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Autonomous Vehicles Help Address Horticultural Labor Shortages

By University of Warwick

March 13, 2020

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An autonomous guided vehicle is being designed by researchers at the Warwick Manufacturing Group (WMG) at the University of Warwick in a bid to help address labor shortages in the horticultural sector.

The Agriculture and Horticulture Development Board (AHDB) launched the SmartHort project in 2018 in a bid to help the sector's economy by reducing labor requirements in horticulture through new technology and automation.

Automation experts from the WMG are creating the model alongside three nearby horticultural businesses: Crystal Heart Salad Co., lettuce propagators in Yorkshire; Valefresco, salad growers in Worcestershire; and WD Smith & Son, a plant nursery in Essex.

The model will have the potential to work in both glasshouse and outdoor environments to automate the movement of trays and boxes around a production area, speeding up production.

We've been able to apply the cutting-edge technology developed in the automotive industry to the challenging environment of horticultural production," says Professor Robert Harrison of WMG. "We reviewed existing AGVs to ensure there wasn't an available product that could meet the growers' needs, and have run a full analysis on the potential prototype to ensure the investment could be repaid through offsetting future labor costs."

The research teams are working on solutions to specifically address needs within the horticulture sector. "Having captured the requirements, we have produced a configurable solution, which we are now progressing via prototype designs," Harrison says. "Key aspects of the solution include the ability to work both indoors and outdoors and for it to be usable in conjunction with application-specific attachments of different types."

Grace Emeny, Knowledge Exchange Manager at AHDB, says: "With the lack of available labor an increasing pressure for many businesses, there is a growing need to automate more routine tasks to enable staff to be reallocated to more skilled jobs.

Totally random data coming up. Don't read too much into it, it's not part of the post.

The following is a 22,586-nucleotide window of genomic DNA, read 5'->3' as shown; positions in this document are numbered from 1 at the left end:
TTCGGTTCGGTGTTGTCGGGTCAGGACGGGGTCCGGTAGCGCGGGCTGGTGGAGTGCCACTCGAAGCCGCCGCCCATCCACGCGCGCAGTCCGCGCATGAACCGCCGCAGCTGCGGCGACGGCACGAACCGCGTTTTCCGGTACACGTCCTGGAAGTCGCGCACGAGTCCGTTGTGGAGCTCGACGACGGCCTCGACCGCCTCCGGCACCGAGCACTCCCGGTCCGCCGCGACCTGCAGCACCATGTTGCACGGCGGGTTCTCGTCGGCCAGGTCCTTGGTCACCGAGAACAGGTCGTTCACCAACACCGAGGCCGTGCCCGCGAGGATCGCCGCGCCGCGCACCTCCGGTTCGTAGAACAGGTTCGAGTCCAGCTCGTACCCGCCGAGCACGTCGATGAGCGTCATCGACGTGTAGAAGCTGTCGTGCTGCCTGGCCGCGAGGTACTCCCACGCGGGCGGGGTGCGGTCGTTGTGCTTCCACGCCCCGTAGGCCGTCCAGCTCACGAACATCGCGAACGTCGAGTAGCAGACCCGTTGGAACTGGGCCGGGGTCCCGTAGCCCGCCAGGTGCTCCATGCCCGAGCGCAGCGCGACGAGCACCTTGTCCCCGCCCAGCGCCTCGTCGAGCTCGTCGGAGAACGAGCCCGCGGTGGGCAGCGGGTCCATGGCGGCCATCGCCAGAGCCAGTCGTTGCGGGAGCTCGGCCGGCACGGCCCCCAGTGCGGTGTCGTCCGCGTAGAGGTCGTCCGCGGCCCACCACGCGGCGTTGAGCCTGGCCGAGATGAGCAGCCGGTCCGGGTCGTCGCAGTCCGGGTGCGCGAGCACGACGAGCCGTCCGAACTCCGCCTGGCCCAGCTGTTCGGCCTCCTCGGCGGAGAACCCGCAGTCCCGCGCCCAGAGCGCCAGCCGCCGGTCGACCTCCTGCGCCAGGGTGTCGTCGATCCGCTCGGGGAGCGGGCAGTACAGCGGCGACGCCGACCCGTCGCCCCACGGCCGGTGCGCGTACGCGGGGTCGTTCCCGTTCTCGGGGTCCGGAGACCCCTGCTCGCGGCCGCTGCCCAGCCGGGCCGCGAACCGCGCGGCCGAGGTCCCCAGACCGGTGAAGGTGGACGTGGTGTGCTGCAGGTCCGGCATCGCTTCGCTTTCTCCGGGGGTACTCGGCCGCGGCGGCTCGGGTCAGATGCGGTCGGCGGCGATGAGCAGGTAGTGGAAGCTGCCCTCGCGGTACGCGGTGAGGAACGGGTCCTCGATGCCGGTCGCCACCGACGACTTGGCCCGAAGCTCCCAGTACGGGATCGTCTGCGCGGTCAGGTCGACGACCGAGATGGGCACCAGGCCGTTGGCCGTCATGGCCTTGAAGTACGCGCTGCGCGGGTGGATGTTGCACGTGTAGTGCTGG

"There are two main barriers that prevent the uptake of automation," Emeny says. "Many off-the shelf solutions don't work for diverse horticulture production systems and often the return on investment doesn't stack up in the current trading climate. WMG were tasked with addressing both of these challenges, which we believe they are well on their way to achieving."

The overall goal is for the prototype to be developed commercially and is likely to cost around £30,000 to £50,000 (US$37,200 to US$62,000), depending on its configuration. It is intended to be available to all kinds of businesses in the sector.

"WMG have made several visits to our nursery," says James Bean, Crystal Heart Salad. "They have carried out a study of our logistics and have identified a design of autonomous vehicle which can improve efficiency and remove low-skilled manual tasks.

"We are excited to see this move to the next stage, to conduct real-life tests of the technology," Bean adds. "If it fulfills expectations, it will make a fundamental change to our business."

"Horticulture is at the forefront of a digital revolution in farming and our SmartHort program is designed to help connect growers with automation and robotics experts to help accelerate innovation," AHDB's Emeny says. "This project demonstrates the potential opportunities available from matching skills outside horticulture to meet the needs of the industry."

The project is being funded by AHDB and match-funded by Innovate-UK-backed High Value Manufacturing Catapult.

WMG is inviting growers to a special event on 31 March 2020 to find out more about the project and to see how automation can help horticultural businesses at a special event, hosted by WMG, on 31 March 2020. Online booking is available.

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